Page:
Get this crazy baby off my head!


Lobby Lloyde & The Coloured Balls

Lobby Lloyde & The Coloured Balls - Summer Jam (w. Leo de Castro & Billy Thorpe) - 1973 - Mushroom

Plenty of "snap, crackle, and pop" on this album. If you are an audiophile, then sound quality may disappoint. If you like good rock guitar playing, then try and forget about the SQ, and enjoy the music. Lobby Lloyde, and Billy Thorpe are now deceased, but they both were major rock figures in Australia, and also influenced bands like Nirvana, Pavement, and Henry Rollins. "Summer Jam" is good early seventies boogie blues/psychedelic rock. Try and listen to Lobby's "Obsecration" album, and Billy Thorpe's "Time Traveller" albums. Check out detailed info on LL's music @ LOBBYLOYDE/ALBUMS


A1 Help me / Rock me Baby 11:40
A2 Going Down 6:45
B1 God 18:43


Lobby Lloyde - Lead Guitar
Andy Fordham - Guitar
John Miglans - Bass
Trevor Young - Drums
Billy Thorpe - Vocals on A1
Leo De Castro - Guitar, Vocals on A1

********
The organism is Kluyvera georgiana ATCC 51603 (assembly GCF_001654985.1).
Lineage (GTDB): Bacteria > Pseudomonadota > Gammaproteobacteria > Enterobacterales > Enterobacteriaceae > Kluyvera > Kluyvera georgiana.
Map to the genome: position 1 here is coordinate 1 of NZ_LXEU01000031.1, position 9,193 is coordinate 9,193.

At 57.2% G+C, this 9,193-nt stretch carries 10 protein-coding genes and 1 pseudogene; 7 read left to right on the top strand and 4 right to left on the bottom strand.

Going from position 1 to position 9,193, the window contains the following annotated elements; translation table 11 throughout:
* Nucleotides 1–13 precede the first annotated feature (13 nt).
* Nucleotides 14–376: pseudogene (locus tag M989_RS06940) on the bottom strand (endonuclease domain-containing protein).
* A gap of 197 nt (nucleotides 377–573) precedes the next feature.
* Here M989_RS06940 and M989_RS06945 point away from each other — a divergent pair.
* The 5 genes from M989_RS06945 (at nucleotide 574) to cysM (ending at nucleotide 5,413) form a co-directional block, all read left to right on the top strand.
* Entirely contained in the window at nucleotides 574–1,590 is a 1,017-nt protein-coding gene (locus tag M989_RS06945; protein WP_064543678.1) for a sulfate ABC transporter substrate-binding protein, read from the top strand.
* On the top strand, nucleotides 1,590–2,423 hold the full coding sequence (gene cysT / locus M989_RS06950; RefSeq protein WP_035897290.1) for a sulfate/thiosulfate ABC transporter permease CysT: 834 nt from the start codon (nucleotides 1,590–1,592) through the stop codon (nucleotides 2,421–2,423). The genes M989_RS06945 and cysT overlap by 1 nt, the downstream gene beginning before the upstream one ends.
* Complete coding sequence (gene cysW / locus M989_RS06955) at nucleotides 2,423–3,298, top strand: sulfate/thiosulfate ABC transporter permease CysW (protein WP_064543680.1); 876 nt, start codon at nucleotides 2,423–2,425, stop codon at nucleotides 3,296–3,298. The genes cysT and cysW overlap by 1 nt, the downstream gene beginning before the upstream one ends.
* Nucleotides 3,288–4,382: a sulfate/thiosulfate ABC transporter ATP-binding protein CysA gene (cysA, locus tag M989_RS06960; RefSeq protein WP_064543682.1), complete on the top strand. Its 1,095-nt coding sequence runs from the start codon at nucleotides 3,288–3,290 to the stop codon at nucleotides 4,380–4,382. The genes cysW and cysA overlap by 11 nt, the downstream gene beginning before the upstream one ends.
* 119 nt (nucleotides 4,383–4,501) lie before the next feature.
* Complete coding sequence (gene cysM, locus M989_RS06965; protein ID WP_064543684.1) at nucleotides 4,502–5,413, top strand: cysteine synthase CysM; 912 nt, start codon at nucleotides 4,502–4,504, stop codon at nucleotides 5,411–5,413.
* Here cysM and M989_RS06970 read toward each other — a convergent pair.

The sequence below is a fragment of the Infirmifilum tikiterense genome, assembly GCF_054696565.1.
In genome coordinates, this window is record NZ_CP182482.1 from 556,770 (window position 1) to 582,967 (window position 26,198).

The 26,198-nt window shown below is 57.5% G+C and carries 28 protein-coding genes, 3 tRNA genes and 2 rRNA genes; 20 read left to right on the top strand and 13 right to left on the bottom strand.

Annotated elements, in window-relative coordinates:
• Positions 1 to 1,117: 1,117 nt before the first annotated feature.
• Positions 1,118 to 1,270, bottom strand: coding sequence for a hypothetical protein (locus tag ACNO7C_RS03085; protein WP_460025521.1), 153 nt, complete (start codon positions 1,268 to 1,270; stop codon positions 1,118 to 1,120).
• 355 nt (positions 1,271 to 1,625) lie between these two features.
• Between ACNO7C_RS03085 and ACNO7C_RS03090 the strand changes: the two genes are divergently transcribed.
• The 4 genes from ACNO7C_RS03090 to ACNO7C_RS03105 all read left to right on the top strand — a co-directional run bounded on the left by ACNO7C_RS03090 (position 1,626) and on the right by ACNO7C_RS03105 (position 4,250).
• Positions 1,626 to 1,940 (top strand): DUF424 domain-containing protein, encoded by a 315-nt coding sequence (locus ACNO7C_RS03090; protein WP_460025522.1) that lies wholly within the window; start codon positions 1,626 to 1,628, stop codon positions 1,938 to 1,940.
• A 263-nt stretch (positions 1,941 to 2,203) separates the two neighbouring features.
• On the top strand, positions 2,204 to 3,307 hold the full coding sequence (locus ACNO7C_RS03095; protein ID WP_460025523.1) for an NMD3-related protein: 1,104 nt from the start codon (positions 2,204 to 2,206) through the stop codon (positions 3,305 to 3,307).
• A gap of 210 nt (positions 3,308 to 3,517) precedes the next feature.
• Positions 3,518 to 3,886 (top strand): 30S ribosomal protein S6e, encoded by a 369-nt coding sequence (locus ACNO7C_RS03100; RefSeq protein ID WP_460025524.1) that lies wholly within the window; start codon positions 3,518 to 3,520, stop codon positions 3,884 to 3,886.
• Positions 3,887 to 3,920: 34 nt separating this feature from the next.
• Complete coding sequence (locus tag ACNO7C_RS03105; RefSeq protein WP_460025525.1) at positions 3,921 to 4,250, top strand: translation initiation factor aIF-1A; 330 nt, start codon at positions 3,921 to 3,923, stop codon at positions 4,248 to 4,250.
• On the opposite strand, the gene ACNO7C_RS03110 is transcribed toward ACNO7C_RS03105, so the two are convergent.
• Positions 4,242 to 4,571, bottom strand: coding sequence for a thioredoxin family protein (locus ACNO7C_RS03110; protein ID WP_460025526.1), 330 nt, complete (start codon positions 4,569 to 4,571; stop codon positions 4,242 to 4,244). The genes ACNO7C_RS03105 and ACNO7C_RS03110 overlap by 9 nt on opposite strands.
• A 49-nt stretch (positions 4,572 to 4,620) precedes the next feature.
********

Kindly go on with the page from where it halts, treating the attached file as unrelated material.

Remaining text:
The godfather of heavy rock in Australia, Lobby Loyde has been hailed as an influence by the likes of Nirvana's KURT COBAIN, Pavement's Stephen Malkmus, Henry Rollins and the Cosmic Psychos. "More than anyone else, Lobby helped create the Australian guitar sound. Long before Angus (Young) or Billy Thorpe or the Angels or Rose Tattoo. Lobby inspired Australian bands to step forward and play as loud and aggressively as they could. People are still trying to copy it today" – Angry Anderson told The Age, 2006 In a telling measure of the man's talents, Lobby Loyde – known as Barry Lyde on his birth certificate – has influenced countless performers both here and overseas through his playing, songwriting and production work. After ground-breaking stints with the Purple Hearts and the Wild Cherries, and a crucial tenure as a member of Billy Thorpe's new Aztecs in 1969 to 1972, Loyde forged a new band, Coloured Balls, in 1972 with the intention to recruit a bunch of young, hungry musicians and create high energy rock'n'roll on his own terms. With an aesthetic push that fused hippie philosophy to explosive rock'n'roll, the band ended up being one of the most misunderstood bands of the early 1970s. The mainstream media branded them as anti-social misfits, due in no small degree to their single-minded performances, the adoption of the (then prevalent) sharpie haircut and the aggressive nature of their skinhead following. From 1972 until their demise in 1974 they released six singles and three LPs, Ball Power, Heavy Metal Kid and First Supper Last as well as performing with Billy Thorpe and others on the Sunbury '73 live album, Summer Jam. Lobby then went solo again releasing the single 'Do You Believe in Magic' (1975) and the acclaimed Obsecration album (1976). He spent four years in the UK where he embraced punk and upon his return to Australia he joined Rose Tattoo as bass player. That line-up recorded an album in Los Angeles which has never been issued. In the '80s LOBBY LOYDE moved into production and live sound mixing, producing acclaimed recordings for the Sunnyboys, Kevin Borich, Machinations, Flaming Hands, X and Painters and Dockers. He returned to the stage in the early '90s with the supergroup Dirt. In late 2002 Lobby reunited The Coloured Balls to take part in the 'Long Way To The Top' concert tour. In October 2002 he celebrated his 40th year in music by being inducted into the Australian Blues Foundation Hall of Fame. In August 2006 Lobby was inducted into the ARIA Hall of Fame and later that month a benefit concert was held in his honour to assist in his battle with cancer. Sadly on April 21 2007, Lobby lost his fight with cancer with his family by his side. Lobby will live on through his music and in our memories. My he always be known as the "Godfather of Australian rock'n'roll". © http://frankieloyde.com/07_lobbyloyde.htm